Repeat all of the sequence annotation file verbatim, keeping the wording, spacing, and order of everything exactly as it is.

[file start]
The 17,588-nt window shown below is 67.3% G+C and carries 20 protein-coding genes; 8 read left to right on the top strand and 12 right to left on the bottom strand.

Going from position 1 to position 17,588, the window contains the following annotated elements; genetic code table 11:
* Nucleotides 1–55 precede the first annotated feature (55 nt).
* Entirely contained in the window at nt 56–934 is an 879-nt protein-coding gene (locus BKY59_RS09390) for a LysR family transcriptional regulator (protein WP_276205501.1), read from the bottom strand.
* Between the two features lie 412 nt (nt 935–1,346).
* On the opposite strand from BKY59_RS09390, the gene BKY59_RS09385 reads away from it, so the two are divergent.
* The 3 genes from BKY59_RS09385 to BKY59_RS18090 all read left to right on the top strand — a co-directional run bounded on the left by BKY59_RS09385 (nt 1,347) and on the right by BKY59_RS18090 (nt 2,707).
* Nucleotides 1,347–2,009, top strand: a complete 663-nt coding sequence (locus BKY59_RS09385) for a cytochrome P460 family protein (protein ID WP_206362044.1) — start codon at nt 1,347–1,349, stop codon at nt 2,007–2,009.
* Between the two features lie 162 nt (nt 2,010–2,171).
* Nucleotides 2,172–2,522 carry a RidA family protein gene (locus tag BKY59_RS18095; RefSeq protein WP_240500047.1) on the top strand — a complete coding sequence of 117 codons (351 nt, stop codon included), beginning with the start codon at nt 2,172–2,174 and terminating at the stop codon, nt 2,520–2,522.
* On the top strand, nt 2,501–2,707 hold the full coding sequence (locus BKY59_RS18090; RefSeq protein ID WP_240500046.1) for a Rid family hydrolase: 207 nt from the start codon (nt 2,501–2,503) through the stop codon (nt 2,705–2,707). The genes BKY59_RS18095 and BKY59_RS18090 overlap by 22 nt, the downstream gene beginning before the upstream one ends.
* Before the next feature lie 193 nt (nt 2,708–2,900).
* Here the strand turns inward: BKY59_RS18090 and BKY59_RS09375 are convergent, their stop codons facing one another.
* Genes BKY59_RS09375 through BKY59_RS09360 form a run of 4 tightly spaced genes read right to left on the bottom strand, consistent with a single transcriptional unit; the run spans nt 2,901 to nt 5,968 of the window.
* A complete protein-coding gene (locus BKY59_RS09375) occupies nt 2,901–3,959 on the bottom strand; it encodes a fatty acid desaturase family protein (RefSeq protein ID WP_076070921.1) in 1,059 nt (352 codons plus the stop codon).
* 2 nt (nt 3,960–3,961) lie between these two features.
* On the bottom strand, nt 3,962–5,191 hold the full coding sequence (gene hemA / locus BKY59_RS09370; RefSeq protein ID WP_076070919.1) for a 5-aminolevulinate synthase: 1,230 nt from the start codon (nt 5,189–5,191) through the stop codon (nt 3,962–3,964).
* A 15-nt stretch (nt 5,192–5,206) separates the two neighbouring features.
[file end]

The 17,588-nt window shown below is 67.3% G+C and carries 20 protein-coding genes; 8 read left to right on the top strand and 12 right to left on the bottom strand.

Going from position 1 to position 17,588, the window contains the following annotated elements; genetic code table 11:
* Nucleotides 1–55 precede the first annotated feature (55 nt).
* Entirely contained in the window at nt 56–934 is an 879-nt protein-coding gene (locus BKY59_RS09390) for a LysR family transcriptional regulator (protein WP_276205501.1), read from the bottom strand.
* Between the two features lie 412 nt (nt 935–1,346).
* On the opposite strand from BKY59_RS09390, the gene BKY59_RS09385 reads away from it, so the two are divergent.
* The 3 genes from BKY59_RS09385 to BKY59_RS18090 all read left to right on the top strand — a co-directional run bounded on the left by BKY59_RS09385 (nt 1,347) and on the right by BKY59_RS18090 (nt 2,707).
* Nucleotides 1,347–2,009, top strand: a complete 663-nt coding sequence (locus BKY59_RS09385) for a cytochrome P460 family protein (protein ID WP_206362044.1) — start codon at nt 1,347–1,349, stop codon at nt 2,007–2,009.
* Between the two features lie 162 nt (nt 2,010–2,171).
* Nucleotides 2,172–2,522 carry a RidA family protein gene (locus tag BKY59_RS18095; RefSeq protein WP_240500047.1) on the top strand — a complete coding sequence of 117 codons (351 nt, stop codon included), beginning with the start codon at nt 2,172–2,174 and terminating at the stop codon, nt 2,520–2,522.
* On the top strand, nt 2,501–2,707 hold the full coding sequence (locus BKY59_RS18090; RefSeq protein ID WP_240500046.1) for a Rid family hydrolase: 207 nt from the start codon (nt 2,501–2,503) through the stop codon (nt 2,705–2,707). The genes BKY59_RS18095 and BKY59_RS18090 overlap by 22 nt, the downstream gene beginning before the upstream one ends.
* Before the next feature lie 193 nt (nt 2,708–2,900).
* Here the strand turns inward: BKY59_RS18090 and BKY59_RS09375 are convergent, their stop codons facing one another.
* Genes BKY59_RS09375 through BKY59_RS09360 form a run of 4 tightly spaced genes read right to left on the bottom strand, consistent with a single transcriptional unit; the run spans nt 2,901 to nt 5,968 of the window.
* A complete protein-coding gene (locus BKY59_RS09375) occupies nt 2,901–3,959 on the bottom strand; it encodes a fatty acid desaturase family protein (RefSeq protein ID WP_076070921.1) in 1,059 nt (352 codons plus the stop codon).
* 2 nt (nt 3,960–3,961) lie between these two features.
* On the bottom strand, nt 3,962–5,191 hold the full coding sequence (gene hemA / locus BKY59_RS09370; RefSeq protein ID WP_076070919.1) for a 5-aminolevulinate synthase: 1,230 nt from the start codon (nt 5,189–5,191) through the stop codon (nt 3,962–3,964).
* A 15-nt stretch (nt 5,192–5,206) separates the two neighbouring features.